Common Law - The FindLaw Consumer Protection Law Blog

Top 12 Holiday Cyber Scams Revealed

For the first scam of Christmas, my true love gave to me: One free iPad.

The "12 Scams of Christmas" list has been released and a free iPad is among the top scams on the internet this year. Software security firm McAfee released the list to help educate shoppers who may get a little too carried away in their quest for bargains and fall victim to a scam.

"Every holiday season BBB hears from holiday shoppers who paid for a supposedly great deal online, but received nothing in return," said Alison Southwick of the Better Business Bureau.

Over the years, the scammers have continued to become more sophisticated. For example, they are now making use of social media to exploit their marks. However, despite their advancements, there is almost always some kind of clue or indication that something is amiss.

For the full list, check out the write up on MSNBC. Here are a few of our favorites from the list:

"Help! I’ve Been Robbed": Con artists send fake distress messages to acquaintances telling them that they have been robbed and need money sent to them. Generally they are going to want the money sent via an unsecure channel like Western Union, which is a tipoff.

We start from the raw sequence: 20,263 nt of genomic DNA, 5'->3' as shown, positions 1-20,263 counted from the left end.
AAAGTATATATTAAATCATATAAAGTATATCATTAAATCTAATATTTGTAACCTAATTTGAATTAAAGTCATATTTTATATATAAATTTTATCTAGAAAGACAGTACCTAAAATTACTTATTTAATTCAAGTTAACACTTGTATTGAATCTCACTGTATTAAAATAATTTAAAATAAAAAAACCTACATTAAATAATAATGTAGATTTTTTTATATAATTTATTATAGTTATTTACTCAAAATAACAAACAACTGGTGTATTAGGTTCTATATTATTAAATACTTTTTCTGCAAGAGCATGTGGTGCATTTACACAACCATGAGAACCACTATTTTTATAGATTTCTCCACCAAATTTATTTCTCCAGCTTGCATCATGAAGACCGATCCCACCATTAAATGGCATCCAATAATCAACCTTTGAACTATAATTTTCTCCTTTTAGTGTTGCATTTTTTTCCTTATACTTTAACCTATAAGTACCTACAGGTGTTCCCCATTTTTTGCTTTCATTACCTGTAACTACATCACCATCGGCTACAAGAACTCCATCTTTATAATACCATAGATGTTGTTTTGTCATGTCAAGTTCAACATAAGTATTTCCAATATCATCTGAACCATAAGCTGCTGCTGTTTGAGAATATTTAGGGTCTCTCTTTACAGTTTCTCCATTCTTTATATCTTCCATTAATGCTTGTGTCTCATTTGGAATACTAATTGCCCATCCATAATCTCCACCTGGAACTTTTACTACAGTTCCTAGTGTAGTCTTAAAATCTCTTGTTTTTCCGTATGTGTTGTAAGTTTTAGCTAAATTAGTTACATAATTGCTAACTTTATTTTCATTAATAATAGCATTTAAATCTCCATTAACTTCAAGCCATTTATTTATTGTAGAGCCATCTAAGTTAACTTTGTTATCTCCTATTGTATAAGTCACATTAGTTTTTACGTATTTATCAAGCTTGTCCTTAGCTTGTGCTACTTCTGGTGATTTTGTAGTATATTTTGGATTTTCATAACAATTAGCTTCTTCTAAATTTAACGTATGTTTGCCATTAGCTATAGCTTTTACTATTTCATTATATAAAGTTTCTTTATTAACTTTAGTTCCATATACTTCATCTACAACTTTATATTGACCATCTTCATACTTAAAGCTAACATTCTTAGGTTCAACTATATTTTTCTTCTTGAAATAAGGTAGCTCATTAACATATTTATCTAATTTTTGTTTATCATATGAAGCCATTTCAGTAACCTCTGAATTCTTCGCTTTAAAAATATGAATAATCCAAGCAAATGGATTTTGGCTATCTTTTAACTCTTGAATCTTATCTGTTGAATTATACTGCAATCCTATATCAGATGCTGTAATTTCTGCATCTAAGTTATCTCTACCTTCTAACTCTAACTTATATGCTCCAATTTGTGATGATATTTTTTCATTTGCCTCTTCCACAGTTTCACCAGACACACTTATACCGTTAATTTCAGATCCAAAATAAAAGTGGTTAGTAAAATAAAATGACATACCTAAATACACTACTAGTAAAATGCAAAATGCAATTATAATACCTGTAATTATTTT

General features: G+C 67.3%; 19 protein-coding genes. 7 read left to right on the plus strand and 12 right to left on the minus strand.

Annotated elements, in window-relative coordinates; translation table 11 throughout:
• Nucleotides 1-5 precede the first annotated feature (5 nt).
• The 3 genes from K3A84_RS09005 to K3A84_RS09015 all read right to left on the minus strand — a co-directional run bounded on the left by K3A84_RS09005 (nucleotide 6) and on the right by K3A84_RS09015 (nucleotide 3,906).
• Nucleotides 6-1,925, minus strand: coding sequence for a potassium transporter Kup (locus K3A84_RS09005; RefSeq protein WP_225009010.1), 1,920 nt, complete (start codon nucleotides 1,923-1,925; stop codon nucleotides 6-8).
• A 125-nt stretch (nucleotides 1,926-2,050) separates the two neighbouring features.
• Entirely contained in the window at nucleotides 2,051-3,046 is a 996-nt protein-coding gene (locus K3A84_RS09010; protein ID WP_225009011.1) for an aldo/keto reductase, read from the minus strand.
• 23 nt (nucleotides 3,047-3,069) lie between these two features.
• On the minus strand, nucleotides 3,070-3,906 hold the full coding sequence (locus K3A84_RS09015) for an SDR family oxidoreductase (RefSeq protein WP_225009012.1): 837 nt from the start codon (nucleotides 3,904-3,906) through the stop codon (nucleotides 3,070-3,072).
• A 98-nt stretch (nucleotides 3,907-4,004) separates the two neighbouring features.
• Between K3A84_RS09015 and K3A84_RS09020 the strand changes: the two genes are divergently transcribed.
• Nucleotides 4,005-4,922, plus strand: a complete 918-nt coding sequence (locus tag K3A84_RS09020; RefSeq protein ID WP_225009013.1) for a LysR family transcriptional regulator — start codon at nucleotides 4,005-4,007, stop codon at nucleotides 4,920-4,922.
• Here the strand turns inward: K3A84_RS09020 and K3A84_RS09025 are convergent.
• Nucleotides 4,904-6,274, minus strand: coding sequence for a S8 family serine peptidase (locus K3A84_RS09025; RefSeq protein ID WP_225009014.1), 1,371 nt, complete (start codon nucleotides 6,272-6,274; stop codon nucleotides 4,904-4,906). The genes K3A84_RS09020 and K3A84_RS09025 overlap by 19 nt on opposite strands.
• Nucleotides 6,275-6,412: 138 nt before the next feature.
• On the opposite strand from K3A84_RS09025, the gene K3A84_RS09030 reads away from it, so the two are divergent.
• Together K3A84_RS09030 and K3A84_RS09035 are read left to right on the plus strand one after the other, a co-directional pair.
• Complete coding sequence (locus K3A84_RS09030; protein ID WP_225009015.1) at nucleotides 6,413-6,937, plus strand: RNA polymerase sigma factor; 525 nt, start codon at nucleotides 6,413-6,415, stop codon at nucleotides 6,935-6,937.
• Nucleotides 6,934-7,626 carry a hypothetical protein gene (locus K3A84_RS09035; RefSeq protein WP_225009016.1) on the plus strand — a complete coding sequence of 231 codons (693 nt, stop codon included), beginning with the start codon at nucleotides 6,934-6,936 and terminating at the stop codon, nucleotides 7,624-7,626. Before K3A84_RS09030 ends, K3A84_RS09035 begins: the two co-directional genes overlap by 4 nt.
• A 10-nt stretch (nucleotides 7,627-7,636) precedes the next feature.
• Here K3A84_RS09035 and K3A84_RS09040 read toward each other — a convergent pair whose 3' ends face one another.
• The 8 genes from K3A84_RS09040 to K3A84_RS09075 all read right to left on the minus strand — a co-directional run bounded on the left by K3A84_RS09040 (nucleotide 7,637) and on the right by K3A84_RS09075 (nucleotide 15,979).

Fake gift cards: Using social media, scammers "promote fake gift card offers with the goal of stealing consumers’ information and money, which is then sold to marketers or used for ID theft," says McAfee. Be wary of gift card offers on sites like Facebook. These kinds of offers are constantly scams. In addition, Facebook users rarely have any idea how much information they are signing over to a third party when they participate.

"Smishing" scams: A new term this year, smishing is when you receive spam in the form of a text message. "These texts appear to come from your bank or an online retailer saying that there is something wrong with an account and you have to call a number to verify your account information." McAfee says. When you call, the person on the other end poses as a company representative and steals your information. Remember to verify numbers before you call them, and when in doubt, only call the number on the back of your card or listed on the actual company website.

So there you have it. As P. T. Barnum said, "there's a sucker born every minute." And if you believe that, I'm afraid you're a sucker too. Barnum is well known for coining the phrase, except by all accounts, he never made such a statement.

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